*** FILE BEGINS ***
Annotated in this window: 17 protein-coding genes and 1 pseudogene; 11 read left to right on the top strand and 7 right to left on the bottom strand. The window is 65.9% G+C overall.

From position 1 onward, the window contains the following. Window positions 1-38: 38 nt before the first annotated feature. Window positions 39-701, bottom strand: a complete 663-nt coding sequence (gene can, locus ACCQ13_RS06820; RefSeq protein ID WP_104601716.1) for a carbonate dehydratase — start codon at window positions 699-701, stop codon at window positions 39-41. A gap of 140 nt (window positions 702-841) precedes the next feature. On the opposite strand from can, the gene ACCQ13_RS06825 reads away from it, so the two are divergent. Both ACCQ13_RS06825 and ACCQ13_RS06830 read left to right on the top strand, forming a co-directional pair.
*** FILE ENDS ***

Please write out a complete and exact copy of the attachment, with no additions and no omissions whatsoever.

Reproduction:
Annotated in this window: 17 protein-coding genes and 1 pseudogene; 11 read left to right on the top strand and 7 right to left on the bottom strand. The window is 65.9% G+C overall.

From position 1 onward, the window contains the following. Window positions 1-38: 38 nt before the first annotated feature. Window positions 39-701, bottom strand: a complete 663-nt coding sequence (gene can, locus ACCQ13_RS06820; RefSeq protein ID WP_104601716.1) for a carbonate dehydratase — start codon at window positions 699-701, stop codon at window positions 39-41. A gap of 140 nt (window positions 702-841) precedes the next feature. On the opposite strand from can, the gene ACCQ13_RS06825 reads away from it, so the two are divergent. Both ACCQ13_RS06825 and ACCQ13_RS06830 read left to right on the top strand, forming a co-directional pair.